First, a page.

Father's Day Campaign

An opportunity to honor or memorialize a special father in your life

A personal note from HfH Director Mike Aichenbaum

I share the following words with you now in honor of my father, Milton Aichenbaum, may his name always be for a blessing.

As you’ll read below, Milt’s defining feature was always his dedication to his wife Lil and then to their three children. I invite you to share a story, photo or webcam about a father in your own life by clicking the following link.

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Your submission will then be posted on this page.
(Submissions will appear in the order received and
will usually post within 24 hours)


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In Honor of Milton Aichenbaum

For many of us who are ‘baby boomers’, our parents have entered their ‘golden years’. This is not always an easy transition. Indeed, this past January my siblings and I moved our parents from their home in Detroit to a personal care community in Philadelphia. Our father unfortunately suffered a steep decline and passed away April 29.

Milt slept most of the time during his last month. The last time he was minimally conversant with me was mid-March, when he twice shared one or two sentences with me. Each time he called me ‘bum’, a term of endearment which he had frequently used during our lives.

As it happens, in closing our parent’s home my sister discovered a love letter which Milt wrote to Lil the week of my birth. I saw this letter for the first time about April 1st. In this letter he refers to me as his “new bum”. 

 

“Honey: 

It is a grand feeling to have you back home. I can’t tell you how much I missed you— or words can little tell what is in my heart. I wish I could put in words how much I love you.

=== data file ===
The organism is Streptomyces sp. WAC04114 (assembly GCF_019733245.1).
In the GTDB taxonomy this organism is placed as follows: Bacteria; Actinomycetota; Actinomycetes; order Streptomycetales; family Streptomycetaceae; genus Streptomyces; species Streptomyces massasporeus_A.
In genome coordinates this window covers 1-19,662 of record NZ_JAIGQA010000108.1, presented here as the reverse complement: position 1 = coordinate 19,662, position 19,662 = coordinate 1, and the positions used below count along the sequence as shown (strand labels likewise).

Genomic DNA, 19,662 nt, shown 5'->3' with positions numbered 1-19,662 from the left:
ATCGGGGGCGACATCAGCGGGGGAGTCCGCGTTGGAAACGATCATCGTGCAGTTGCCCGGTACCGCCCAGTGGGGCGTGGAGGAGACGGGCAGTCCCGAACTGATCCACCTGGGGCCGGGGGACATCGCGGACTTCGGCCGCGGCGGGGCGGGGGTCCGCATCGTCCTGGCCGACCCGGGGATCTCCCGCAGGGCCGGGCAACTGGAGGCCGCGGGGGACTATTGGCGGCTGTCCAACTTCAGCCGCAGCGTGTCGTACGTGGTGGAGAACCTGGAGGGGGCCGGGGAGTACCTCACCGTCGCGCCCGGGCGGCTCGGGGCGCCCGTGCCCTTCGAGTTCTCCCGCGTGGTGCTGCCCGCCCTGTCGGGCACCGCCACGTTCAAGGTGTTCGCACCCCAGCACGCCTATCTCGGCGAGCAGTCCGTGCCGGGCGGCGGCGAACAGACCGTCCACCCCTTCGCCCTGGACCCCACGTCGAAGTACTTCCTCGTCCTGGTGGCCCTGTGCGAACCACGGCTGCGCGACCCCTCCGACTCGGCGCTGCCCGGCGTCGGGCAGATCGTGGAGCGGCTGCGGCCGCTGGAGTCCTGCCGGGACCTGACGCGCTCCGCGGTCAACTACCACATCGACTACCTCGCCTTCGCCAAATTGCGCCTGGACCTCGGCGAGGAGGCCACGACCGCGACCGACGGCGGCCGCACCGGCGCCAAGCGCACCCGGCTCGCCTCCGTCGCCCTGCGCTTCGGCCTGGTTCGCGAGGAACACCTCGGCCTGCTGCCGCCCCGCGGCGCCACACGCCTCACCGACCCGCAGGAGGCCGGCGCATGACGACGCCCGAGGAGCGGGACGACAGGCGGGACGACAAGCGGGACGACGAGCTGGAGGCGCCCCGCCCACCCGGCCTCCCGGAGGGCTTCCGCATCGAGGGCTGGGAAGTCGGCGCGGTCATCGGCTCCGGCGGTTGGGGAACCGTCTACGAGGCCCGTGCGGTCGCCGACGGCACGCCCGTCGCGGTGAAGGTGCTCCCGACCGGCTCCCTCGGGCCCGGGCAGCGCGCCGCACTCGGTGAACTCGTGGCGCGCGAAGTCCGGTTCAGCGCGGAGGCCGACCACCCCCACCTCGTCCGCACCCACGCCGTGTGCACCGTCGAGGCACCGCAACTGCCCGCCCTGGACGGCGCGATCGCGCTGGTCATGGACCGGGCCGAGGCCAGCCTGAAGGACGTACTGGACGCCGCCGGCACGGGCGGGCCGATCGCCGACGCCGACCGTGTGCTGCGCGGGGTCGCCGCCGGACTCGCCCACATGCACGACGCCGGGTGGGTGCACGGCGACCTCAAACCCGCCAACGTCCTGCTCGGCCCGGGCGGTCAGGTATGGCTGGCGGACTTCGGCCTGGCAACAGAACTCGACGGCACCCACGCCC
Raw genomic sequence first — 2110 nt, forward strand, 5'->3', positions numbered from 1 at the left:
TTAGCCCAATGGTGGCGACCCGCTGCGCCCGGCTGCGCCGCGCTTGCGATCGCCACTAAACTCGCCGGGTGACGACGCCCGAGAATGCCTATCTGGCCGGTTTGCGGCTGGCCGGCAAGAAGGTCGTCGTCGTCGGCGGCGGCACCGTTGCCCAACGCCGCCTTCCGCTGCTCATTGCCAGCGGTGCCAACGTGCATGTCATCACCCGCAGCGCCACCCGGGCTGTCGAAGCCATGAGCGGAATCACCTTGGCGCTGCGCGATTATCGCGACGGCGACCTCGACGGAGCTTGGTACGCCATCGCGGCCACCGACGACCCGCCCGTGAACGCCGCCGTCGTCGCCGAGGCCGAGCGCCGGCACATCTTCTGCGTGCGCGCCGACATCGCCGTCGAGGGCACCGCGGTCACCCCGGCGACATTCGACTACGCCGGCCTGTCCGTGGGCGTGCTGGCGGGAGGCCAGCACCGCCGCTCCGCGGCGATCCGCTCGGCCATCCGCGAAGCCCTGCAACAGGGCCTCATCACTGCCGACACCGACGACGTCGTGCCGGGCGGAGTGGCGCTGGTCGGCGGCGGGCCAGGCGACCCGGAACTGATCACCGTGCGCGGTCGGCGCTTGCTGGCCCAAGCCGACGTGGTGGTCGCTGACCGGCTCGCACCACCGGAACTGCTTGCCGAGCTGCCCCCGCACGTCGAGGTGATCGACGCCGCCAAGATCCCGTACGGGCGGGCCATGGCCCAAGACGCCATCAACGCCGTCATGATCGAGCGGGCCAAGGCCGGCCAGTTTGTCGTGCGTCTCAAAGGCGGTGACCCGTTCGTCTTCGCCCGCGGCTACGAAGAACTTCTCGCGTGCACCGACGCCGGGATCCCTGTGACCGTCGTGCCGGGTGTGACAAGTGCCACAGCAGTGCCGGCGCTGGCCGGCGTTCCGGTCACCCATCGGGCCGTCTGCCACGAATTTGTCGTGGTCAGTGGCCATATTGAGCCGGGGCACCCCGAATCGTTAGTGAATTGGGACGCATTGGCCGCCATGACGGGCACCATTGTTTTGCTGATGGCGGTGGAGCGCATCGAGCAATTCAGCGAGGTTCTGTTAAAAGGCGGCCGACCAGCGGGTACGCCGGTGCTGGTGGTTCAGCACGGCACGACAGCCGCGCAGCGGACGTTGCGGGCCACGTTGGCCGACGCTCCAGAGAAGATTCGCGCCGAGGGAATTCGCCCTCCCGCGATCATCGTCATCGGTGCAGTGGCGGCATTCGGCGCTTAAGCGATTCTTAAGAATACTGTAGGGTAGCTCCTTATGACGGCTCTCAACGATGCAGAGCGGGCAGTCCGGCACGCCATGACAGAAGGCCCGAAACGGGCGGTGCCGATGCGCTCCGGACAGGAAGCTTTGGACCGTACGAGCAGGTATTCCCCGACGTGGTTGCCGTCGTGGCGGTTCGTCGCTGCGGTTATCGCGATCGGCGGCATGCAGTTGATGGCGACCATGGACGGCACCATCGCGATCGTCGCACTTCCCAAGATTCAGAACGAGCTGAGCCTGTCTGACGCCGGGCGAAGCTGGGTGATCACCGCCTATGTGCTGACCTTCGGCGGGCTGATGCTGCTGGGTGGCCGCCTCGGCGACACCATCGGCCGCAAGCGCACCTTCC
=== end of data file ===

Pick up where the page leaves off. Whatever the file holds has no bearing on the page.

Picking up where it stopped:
These years with you have been a blessing in happiness for me. When I look at the children tonight—I thank god for you. There is no happiness such as I have from my general family—now that we have another doll to look at during T.V. commercials—it brings such a good feeling to me. I just can’t wait to peek in on the new bum. 

It is going to be something special to have my entire family with me at home tonight. 

The little bugger has dug a deep spot in my heart already. But that is because I love you so much, and your happiness is mine. My quote for today is—”A family who is united in love has everything.” And there is nothing like our kids, and for me—you. 

Welcome home—and congratulations on a perfect job. 

Love 

Saurkraut”

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In Honor of Mark Seale

Mark Searle was 55 years old when he passed away. He died from complications of an infection due to many years as a paraplegic. He was my father, my fantasy football teammate, my encourager and had a laugh that resonated the entire room. One particular day, he taught me a life lesson that I will never forget.

When I was 18 years old, my mother had to fly to Arizona for a funeral and I was “in charge” of my dad’s care while she was gone. My dad and I decided to head out mini-golfing together. All was going wonderfully as we reached hole 9 of 18. As I was pulling his wheelchair backwards around an upward curve on the course, I could feel the pull of his chair wanting to tip. I used all the muscles and strength that I had to force the chair upright again. It worked! The chair righted itself, but the occupant did not. To my horror, I watched as if in slow motion as my 300 pound father fell out of the chair. That was a problem all by itself, but the bigger issue is that he fell into the water hazard! Yes, I said he fell into the water hazard. There he was, incapable of using his hips and his legs to help, sprawled in 12″ of water. As the patrons and owner of the golfing place came over to help, I cried. I sat down and cried. I cried for the pain I knew he was in, I cried for the embarrassment and I cried for my inability to help him when he needed help. What started out as a wonderful day turned into a disaster. It took 6 men over 45 minutes to get my father

 

back into his wheelchair. Once he was in his chair, the water was literally pouring off of him. He looked at me and said “well, come on, let’s finish the game.” In disbelief, I couldn’t believe he would want to finish the game. But he did. He said ‘when life dumps you out and you land on your face, you get back up and finish the game well.” I can still see the water bubbling out of his shoes as he leaned from his wheelchair to hit the ball at hole 10 and beyond. He never gave it another thought, although I do think I had to take a 25 shot penalty for the game.